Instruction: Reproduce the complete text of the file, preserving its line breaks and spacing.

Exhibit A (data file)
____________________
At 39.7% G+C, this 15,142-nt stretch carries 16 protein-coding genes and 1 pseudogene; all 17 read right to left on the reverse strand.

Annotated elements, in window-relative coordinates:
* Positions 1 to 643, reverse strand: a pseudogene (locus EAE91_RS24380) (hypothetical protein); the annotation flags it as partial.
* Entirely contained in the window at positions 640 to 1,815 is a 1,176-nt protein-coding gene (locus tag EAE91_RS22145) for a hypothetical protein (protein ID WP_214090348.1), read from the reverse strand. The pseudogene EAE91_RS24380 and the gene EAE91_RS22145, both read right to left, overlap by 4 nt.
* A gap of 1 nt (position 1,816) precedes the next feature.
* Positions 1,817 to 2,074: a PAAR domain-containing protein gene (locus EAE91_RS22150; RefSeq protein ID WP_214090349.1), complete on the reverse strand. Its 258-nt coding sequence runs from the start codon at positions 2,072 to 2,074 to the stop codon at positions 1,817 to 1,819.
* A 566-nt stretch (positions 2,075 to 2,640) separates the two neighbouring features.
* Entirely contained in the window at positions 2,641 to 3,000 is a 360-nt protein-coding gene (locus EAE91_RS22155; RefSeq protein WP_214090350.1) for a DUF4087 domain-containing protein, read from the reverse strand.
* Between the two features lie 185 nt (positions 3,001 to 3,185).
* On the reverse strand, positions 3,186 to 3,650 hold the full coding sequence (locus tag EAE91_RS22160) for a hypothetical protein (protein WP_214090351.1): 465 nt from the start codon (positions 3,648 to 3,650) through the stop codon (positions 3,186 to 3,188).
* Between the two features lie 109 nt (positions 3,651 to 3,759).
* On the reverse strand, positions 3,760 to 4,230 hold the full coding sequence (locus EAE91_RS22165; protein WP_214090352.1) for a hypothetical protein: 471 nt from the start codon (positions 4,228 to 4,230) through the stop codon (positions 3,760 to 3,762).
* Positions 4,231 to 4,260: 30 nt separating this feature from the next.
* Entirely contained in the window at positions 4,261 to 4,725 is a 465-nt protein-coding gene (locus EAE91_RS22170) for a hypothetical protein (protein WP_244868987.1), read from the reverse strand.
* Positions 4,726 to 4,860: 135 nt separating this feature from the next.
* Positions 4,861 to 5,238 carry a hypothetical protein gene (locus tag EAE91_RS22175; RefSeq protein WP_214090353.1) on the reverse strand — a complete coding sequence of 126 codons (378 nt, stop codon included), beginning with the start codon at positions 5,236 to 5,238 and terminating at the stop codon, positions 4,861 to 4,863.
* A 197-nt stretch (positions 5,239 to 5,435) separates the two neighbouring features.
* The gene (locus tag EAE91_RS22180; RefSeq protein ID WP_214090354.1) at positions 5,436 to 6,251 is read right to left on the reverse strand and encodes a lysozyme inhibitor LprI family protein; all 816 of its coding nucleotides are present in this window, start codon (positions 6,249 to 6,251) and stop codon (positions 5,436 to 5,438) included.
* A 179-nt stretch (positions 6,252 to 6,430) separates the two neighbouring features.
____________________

At 39.7% G+C, this 15,142-nt stretch carries 16 protein-coding genes and 1 pseudogene; all 17 read right to left on the reverse strand.

Annotated elements, in window-relative coordinates:
* Positions 1 to 643, reverse strand: a pseudogene (locus EAE91_RS24380) (hypothetical protein); the annotation flags it as partial.
* Entirely contained in the window at positions 640 to 1,815 is a 1,176-nt protein-coding gene (locus tag EAE91_RS22145) for a hypothetical protein (protein ID WP_214090348.1), read from the reverse strand. The pseudogene EAE91_RS24380 and the gene EAE91_RS22145, both read right to left, overlap by 4 nt.
* A gap of 1 nt (position 1,816) precedes the next feature.
* Positions 1,817 to 2,074: a PAAR domain-containing protein gene (locus EAE91_RS22150; RefSeq protein ID WP_214090349.1), complete on the reverse strand. Its 258-nt coding sequence runs from the start codon at positions 2,072 to 2,074 to the stop codon at positions 1,817 to 1,819.
* A 566-nt stretch (positions 2,075 to 2,640) separates the two neighbouring features.
* Entirely contained in the window at positions 2,641 to 3,000 is a 360-nt protein-coding gene (locus EAE91_RS22155; RefSeq protein WP_214090350.1) for a DUF4087 domain-containing protein, read from the reverse strand.
* Between the two features lie 185 nt (positions 3,001 to 3,185).
* On the reverse strand, positions 3,186 to 3,650 hold the full coding sequence (locus tag EAE91_RS22160) for a hypothetical protein (protein WP_214090351.1): 465 nt from the start codon (positions 3,648 to 3,650) through the stop codon (positions 3,186 to 3,188).
* Between the two features lie 109 nt (positions 3,651 to 3,759).
* On the reverse strand, positions 3,760 to 4,230 hold the full coding sequence (locus EAE91_RS22165; protein WP_214090352.1) for a hypothetical protein: 471 nt from the start codon (positions 4,228 to 4,230) through the stop codon (positions 3,760 to 3,762).
* Positions 4,231 to 4,260: 30 nt separating this feature from the next.
* Entirely contained in the window at positions 4,261 to 4,725 is a 465-nt protein-coding gene (locus EAE91_RS22170) for a hypothetical protein (protein WP_244868987.1), read from the reverse strand.
* Positions 4,726 to 4,860: 135 nt separating this feature from the next.
* Positions 4,861 to 5,238 carry a hypothetical protein gene (locus tag EAE91_RS22175; RefSeq protein WP_214090353.1) on the reverse strand — a complete coding sequence of 126 codons (378 nt, stop codon included), beginning with the start codon at positions 5,236 to 5,238 and terminating at the stop codon, positions 4,861 to 4,863.
* A 197-nt stretch (positions 5,239 to 5,435) separates the two neighbouring features.
* The gene (locus tag EAE91_RS22180; RefSeq protein ID WP_214090354.1) at positions 5,436 to 6,251 is read right to left on the reverse strand and encodes a lysozyme inhibitor LprI family protein; all 816 of its coding nucleotides are present in this window, start codon (positions 6,249 to 6,251) and stop codon (positions 5,436 to 5,438) included.
* A 179-nt stretch (positions 6,252 to 6,430) separates the two neighbouring features.